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Growing up with over 40 allergies



How a child beat her allergies and copes with daily life

allergies, food, health
When Kathleen Robinholt was 10 months old, she had a near-fatal reaction to scrambled eggs. Through tests, her parents realized she had over 40 allergies.

Kathleen Robinholt spends her days like many of her fellow third graders at Chase Elementary School in Monticello. On the weekends, she plays with her American Girl dolls or FaceTimes her friends from her mother's phone while they play Roblox. In the fall, she's on the soccer field. In the winter, it's the basketball court, and springtime for Kathleen means softball season.

But Kathleen has also had to spend time doing things most of her classmates never will -- like the day in February of last year when she sat for nearly six hours hooked up to an IV, tentatively eating small amounts of peanut butter.

When Kathleen was ten months old, she had an anaphylactic reaction to scrambled eggs. That near-fatal incident led to tests that revealed 27 food allergies and 15 environmental allergies. In the years since, some of those allergies have subsided, and she's now down to five food allergies and a handful of environmental allergies, including cats, dog saliva, horses, and a few tree pollens. (She passed the peanut butter challenge and has officially overcome her peanut allergy, a fact she celebrated with her first ever taco from Taco Bell.)


Dangers at school, restaurants and birthday parties
Though she has beaten many of the allergies she had as a baby, foods that are everyday staples for her classmates are still dangerous for her. That is especially true of eggs, which can send her right back into anaphylaxis.

"Kathleen asks, 'Is there eggs in that?' everywhere we go," her mother, Jennifer Robinholt, says. "Some restaurants will be good for a year, and then randomly change their product," Robinholt says. "So, in order to be safe and sure, we always ask."

Restaurants are usually accommodating, as are places like Hershey Park or Six Flags, which the Robinholts call before visiting to make sure they have foods that are safe for Kathleen to eat. The bigger challenges lie in the daily life of an eight-year-old: school, sleepovers and birthday parties.

"I have had teachers call my home the first day of school and ask what kind of plan they should implement in their classroom, and then I have had teachers who refused to read ingredient labels and would exclude her from participating in events," says Robinholt.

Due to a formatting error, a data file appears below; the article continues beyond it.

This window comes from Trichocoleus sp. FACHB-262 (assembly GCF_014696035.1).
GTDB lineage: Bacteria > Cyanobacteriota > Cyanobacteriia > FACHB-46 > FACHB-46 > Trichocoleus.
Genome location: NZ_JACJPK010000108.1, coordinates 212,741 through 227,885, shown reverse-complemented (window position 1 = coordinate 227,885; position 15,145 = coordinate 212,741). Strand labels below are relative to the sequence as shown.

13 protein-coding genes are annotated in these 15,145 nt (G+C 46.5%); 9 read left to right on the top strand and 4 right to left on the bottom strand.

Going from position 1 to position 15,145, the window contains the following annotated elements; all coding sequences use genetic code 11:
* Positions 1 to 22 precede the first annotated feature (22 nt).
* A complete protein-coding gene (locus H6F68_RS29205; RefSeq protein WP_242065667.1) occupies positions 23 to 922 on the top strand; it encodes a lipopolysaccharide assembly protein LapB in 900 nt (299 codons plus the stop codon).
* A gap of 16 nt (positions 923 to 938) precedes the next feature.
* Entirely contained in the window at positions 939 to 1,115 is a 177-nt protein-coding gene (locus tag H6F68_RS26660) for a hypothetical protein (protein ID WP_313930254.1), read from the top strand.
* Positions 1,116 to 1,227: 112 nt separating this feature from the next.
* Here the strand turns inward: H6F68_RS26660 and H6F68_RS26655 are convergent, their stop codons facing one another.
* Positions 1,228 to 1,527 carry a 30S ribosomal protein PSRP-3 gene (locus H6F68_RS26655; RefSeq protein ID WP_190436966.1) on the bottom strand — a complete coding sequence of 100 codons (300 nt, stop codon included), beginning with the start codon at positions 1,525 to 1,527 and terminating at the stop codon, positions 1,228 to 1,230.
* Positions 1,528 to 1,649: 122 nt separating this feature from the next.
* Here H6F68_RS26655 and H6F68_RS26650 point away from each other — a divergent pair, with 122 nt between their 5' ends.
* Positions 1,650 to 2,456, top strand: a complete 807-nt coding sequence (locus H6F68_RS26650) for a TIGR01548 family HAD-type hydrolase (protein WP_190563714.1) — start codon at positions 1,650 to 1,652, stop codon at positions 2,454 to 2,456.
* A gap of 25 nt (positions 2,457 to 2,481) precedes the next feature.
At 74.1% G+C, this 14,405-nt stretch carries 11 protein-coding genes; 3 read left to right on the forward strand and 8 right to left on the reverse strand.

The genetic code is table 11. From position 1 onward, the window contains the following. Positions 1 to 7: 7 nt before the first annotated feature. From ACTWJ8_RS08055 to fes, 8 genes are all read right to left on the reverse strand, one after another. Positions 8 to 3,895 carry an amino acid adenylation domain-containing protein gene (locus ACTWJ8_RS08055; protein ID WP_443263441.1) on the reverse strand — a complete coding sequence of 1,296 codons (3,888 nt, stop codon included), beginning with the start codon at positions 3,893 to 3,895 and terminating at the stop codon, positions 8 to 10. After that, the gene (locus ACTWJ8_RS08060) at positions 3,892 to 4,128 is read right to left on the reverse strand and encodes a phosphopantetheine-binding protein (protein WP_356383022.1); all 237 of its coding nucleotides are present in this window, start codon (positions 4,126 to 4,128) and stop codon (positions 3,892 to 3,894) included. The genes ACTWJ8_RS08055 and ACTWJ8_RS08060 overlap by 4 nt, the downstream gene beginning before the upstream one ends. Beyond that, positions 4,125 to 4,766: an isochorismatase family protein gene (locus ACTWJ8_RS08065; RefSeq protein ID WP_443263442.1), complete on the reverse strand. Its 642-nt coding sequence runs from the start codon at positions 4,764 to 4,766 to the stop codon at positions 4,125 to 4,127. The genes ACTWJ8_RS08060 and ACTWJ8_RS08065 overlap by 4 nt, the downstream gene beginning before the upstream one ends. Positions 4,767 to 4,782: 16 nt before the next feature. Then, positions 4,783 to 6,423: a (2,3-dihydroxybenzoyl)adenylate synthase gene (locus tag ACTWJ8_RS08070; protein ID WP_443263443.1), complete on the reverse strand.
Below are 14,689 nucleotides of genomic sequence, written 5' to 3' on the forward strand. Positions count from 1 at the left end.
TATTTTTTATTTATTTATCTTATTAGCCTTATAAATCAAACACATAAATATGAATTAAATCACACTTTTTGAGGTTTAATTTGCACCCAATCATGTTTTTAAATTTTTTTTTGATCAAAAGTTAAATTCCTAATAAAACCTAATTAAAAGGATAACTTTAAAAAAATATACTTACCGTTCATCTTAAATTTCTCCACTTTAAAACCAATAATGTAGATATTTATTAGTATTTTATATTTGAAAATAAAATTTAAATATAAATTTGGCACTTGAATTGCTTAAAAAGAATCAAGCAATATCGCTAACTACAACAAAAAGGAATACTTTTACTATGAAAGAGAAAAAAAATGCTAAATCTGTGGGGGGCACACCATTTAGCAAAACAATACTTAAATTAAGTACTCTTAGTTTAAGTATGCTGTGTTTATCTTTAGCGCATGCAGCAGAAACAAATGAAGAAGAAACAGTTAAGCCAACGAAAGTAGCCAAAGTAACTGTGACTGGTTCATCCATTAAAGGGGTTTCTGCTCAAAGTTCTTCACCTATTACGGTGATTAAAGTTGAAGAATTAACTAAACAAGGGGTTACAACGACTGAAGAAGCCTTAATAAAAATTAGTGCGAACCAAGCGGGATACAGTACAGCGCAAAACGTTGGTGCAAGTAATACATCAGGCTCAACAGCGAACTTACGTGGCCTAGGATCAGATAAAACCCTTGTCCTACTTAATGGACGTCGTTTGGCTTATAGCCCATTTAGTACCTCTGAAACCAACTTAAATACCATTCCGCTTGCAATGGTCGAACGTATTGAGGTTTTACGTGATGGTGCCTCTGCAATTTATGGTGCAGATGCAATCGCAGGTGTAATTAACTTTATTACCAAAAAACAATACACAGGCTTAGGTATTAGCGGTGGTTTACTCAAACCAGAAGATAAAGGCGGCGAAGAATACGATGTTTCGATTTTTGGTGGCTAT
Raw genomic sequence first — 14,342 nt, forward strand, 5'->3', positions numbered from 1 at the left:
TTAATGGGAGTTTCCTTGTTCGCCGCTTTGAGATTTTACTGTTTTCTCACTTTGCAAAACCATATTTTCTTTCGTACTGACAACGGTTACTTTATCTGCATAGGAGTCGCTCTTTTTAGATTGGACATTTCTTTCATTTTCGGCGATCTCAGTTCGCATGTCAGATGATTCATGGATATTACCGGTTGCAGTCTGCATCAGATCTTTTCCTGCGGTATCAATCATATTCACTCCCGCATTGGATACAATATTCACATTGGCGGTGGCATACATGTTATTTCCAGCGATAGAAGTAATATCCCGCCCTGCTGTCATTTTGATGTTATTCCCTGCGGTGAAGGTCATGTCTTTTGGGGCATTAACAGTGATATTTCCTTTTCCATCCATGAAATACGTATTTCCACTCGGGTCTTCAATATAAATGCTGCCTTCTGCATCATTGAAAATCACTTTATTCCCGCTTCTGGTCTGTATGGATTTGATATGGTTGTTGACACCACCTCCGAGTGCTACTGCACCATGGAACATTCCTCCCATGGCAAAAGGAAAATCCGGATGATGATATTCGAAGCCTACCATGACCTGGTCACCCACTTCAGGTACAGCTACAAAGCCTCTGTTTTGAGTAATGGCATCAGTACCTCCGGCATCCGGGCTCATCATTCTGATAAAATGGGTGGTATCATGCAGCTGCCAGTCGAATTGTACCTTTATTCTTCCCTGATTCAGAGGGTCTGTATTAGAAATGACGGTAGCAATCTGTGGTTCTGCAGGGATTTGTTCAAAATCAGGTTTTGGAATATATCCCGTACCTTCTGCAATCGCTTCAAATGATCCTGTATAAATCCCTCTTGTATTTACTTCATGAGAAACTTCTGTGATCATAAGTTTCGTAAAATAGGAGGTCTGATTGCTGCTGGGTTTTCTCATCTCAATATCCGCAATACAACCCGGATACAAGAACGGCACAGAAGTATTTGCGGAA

At birthday parties, when her friends start to sing "Happy Birthday," Kathleen starts looking for her coat. Because of the eggs in the batter, she cannot eat the cake she knows is next.

Finding a support system
She does have wonderfully supportive friends. Robinholt says Kathleen's besties, Riley and Makayley, keep a constant lookout for foods and environmental triggers that could harm her. Sometimes her friends' parents will make egg-free cupcakes or marshmallow pops so that she can indulge in a treat, too. Still, her medical condition makes sleepovers nearly impossible.

"She has only slept at one friend's house ever, because the environment is safe and they have a list of foods she can eat," Robinholt says. "To be honest, they were the only parents to not fear taking her. I am so
thankful for them. Mommies and daddies need alone time too."

The allergies have also brought a mild case of asthma along with them, and because Kathleen's lungs are weakened, she has spent many winters battling multiple cases of pneumonia. The family is working with her pulmonologist and pediatrician to better control her lungs, and so far, it has helped. "Last year she only had pneumonia once and one bout of bronchitis," Robinholt says.

READ MORE: The early signs of food allergies. Should your child be tested?

Long-term effects on her health, despite improvements
While there is no doubt that Kathleen has been improving, her parents worry about the long-term effects of her allergies and asthma on her health. She has bendable bones because of the milk allergy that limited her calcium intake the first five years of her life, and as a result could wind up facing early-onset osteoporosis down the line. The inhaler she uses to clear her airways now could lead to emphysema when she gets older.

"The more I read the more difficult it is to swallow," Robinholt says. "My concern will always be her well-being."

Kathleen feels comfortable with her allergies, though she admits the allergy tests are scary and make her nervous and she wishes she could try foods that everyone else eats. Luckily, she's got people around her that make the whole ordeal better. "She is glad she has amazing friends that always look out for her," Robinholt says.

Message to other parents
To other parents who may be grappling with similar challenges, Robinholt recommends remembering to breathe and take things one day at a time. "I believed when she was little that we would never see these allergies go, but with time comes physical changes within a person's body," Robinholt says. Several years ago, she spent every day planning out meals and worrying about the environments Kathleen would be exposed to and the potential dangers lurking in each one. "These days I plan activities and easy-to-grab snacks," she says. "Don't let the allergies lead your life; rather teach your child how to control their environment to get the best from it."

It is in that spirit that Kathleen has refused to let her physical limitations stop her from doing the things she loves and from becoming an upbeat, positive kid. "She is quick to be kind to someone else and thoughtful about others' needs," Robinholt says. "I am thankful that we get to explore whatever new adventures come next for her."

Elora Tocci is a freelance writer from Newburgh.


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